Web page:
How bad is Tesla’s hazardous waste problem in California?

Allegations that Tesla is mishandling hazardous waste point to a system flaw at the company’s California facilities. This was not a simple accident or one-off event.

No fewer than 25 provinces sued Tesla this week for allegedly illegally dumping hazardous waste. Within days, the Elon Musk-led company agreed to pay $1.5 million to settle the lawsuit that claims the company “intentionally” and “negligently” disposed of materials that should have been handled with care.

Waste management experts tell us The edge that a large company like Tesla should have known better. In addition to the problems the company faces in California, the company may even have run afoul of federal regulations governing hazardous waste disposal.

“That’s pretty egregious in my book.”

California counties are accusing Tesla of violating state health and safety codes by disposing of or “causing” it.[ing] the disposal of hazardous waste in places that are not actually authorized to receive the materials. The lawsuit claims the company threw some of it into dumpsters or compactors; the waste could then end up in a landfill where hazardous substances are not allowed to be dumped. It also says Tesla “failed to determine” whether the waste produced at its facilities was hazardous, “failed to properly mark, label and store hazardous waste” at its facilities , and failed to comply with record-keeping requirements or properly train employees. how you handle the materials.

“That, in my opinion, is pretty egregious,” said Christopher Kohler, an adjunct instructor at Indiana University and an expert on hazardous waste, environmental remediation and chemical hygiene. “These rules and regulations have been in place for almost 50 years, and they should know better by now.”

The complaint names 101 facilities in California that generated hazardous waste, including: used lubricating oils, brake fluids, lead-acid batteries, aerosol cans, antifreeze, waste solvents, paint, electronic waste and other “contaminated waste.”

According to Kohler, these are fairly common types of waste. Nevertheless, their disposal is regulated due to the risks these substances can pose if misused. Lead and chlorinated solvents are toxic, oils are flammable and acids are corrosive, Kohler points out.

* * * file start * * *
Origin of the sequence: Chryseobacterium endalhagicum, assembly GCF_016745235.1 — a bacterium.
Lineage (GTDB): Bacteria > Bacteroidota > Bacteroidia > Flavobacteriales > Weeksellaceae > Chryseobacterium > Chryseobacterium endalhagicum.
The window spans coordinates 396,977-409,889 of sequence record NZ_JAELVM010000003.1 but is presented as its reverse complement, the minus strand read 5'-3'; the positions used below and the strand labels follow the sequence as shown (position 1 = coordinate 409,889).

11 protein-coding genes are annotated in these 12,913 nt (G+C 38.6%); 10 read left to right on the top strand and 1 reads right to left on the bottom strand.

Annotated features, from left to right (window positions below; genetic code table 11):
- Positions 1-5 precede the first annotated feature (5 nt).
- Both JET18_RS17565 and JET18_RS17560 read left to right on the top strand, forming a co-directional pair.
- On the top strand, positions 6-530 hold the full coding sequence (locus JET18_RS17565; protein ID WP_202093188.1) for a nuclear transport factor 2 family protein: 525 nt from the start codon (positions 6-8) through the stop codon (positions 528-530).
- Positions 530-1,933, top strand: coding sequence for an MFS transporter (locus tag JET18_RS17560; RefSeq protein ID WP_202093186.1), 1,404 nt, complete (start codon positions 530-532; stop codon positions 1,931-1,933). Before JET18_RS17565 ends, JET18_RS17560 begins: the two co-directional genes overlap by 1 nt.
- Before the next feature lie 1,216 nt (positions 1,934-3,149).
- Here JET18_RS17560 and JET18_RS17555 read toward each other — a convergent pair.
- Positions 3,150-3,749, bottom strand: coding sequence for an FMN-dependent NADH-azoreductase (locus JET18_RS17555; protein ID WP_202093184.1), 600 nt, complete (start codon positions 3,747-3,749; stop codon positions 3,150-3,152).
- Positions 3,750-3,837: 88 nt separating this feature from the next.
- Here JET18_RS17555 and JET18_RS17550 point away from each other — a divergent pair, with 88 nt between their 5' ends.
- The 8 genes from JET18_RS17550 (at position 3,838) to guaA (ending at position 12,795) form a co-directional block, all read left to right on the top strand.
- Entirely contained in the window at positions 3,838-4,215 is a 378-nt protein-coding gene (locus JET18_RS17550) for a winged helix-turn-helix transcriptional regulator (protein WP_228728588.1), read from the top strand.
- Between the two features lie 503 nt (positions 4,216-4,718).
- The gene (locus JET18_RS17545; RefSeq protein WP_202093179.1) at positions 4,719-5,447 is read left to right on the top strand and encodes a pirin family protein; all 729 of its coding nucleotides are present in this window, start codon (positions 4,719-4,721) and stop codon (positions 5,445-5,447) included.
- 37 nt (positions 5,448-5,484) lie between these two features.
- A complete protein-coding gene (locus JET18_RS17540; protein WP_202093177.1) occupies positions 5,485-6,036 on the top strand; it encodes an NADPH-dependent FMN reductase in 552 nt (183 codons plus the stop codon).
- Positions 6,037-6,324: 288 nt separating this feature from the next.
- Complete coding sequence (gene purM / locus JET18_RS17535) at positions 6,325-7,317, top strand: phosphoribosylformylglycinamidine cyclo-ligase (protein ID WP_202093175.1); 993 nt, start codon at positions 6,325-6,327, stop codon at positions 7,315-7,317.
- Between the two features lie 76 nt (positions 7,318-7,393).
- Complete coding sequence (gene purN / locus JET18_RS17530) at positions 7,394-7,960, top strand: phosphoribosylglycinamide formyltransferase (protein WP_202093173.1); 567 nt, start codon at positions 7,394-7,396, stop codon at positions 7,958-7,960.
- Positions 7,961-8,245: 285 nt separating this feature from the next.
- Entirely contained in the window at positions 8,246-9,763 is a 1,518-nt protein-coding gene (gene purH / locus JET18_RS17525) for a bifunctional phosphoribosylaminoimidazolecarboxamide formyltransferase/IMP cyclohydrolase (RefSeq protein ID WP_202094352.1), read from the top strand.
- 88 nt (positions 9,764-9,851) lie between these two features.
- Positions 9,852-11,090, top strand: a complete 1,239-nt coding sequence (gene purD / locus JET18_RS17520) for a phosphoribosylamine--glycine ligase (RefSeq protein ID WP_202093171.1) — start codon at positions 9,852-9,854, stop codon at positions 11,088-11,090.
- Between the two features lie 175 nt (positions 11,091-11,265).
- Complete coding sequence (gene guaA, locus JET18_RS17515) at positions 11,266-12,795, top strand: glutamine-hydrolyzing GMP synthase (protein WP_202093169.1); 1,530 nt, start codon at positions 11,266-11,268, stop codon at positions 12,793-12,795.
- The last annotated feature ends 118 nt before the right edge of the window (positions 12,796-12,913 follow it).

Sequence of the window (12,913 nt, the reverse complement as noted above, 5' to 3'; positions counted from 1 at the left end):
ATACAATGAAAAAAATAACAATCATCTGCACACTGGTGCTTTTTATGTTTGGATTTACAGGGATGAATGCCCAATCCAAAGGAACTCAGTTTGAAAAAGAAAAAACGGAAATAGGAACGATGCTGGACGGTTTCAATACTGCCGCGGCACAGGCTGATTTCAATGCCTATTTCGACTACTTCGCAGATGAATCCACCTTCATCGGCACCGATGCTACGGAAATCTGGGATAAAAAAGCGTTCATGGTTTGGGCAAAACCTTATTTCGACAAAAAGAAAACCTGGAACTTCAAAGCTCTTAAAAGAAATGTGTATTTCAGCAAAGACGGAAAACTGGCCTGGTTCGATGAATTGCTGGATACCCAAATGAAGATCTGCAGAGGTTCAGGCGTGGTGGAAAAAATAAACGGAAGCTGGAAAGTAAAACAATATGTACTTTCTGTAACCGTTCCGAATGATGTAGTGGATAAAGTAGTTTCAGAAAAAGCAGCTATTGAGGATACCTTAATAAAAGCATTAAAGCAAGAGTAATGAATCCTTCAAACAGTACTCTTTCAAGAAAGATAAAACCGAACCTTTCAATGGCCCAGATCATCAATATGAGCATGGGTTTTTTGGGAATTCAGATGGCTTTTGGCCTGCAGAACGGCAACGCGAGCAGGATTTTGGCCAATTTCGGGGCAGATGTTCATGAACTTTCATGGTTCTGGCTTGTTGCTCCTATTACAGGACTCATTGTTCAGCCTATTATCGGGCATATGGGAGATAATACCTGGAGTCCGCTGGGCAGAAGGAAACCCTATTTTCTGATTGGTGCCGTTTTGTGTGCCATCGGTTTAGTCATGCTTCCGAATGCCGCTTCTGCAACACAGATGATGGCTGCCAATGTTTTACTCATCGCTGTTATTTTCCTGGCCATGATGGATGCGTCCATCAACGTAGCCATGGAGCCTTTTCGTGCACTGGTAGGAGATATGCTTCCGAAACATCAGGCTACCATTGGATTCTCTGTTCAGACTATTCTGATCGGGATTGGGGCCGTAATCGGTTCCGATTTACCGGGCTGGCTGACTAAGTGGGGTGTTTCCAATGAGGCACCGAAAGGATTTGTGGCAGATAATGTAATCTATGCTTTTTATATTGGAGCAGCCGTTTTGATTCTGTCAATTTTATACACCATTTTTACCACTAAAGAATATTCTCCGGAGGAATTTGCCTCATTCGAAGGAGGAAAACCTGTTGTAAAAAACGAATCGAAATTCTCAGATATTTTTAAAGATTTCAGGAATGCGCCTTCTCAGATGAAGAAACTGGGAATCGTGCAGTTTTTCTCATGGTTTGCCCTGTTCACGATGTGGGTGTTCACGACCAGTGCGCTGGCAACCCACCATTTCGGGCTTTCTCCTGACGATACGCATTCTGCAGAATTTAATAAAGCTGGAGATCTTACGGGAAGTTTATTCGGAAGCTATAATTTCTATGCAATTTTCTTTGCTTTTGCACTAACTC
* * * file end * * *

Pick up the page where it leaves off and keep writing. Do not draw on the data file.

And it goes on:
Investigators from the San Francisco District Attorney’s Office began “undercover inspections” of dumpsters at Tesla car service centers in 2018. They found that “the illegal disposal of numerous used hazardous automotive parts (i.e. lubricating oil, brake cleaners, lead acid and other batteries), aerosol cans, antifreeze, waste solvents and other cleaning products, electronic waste, paint waste and debris contaminated with the above) ,” the district attorney’s office said. Afterwards, investigators from other provinces also began searching Tesla’s waste and found similar “unlawful disposals.” At Tesla’s Fremont factory, investigators also found weld spatter, paint mixture waste cups and primer-contaminated wipes/residue that had been unlawfully disposed of in the trash.

Lead and chlorinated solvents are toxic, oils are flammable and acids are corrosive

“I have no idea of ​​the motives or reason for the improper removal. It appears to be a failure in a hazardous waste management plan,” wrote Treavor Boyer, chair of the environmental engineering program at Arizona State University. The edge in an email.

Large companies typically have a waste professional on hand to determine how to handle these types of substances in their factories, Kohler says The edge. He says it appears Tesla failed to do this and failed to implement proper company policies and procedures in its service centers.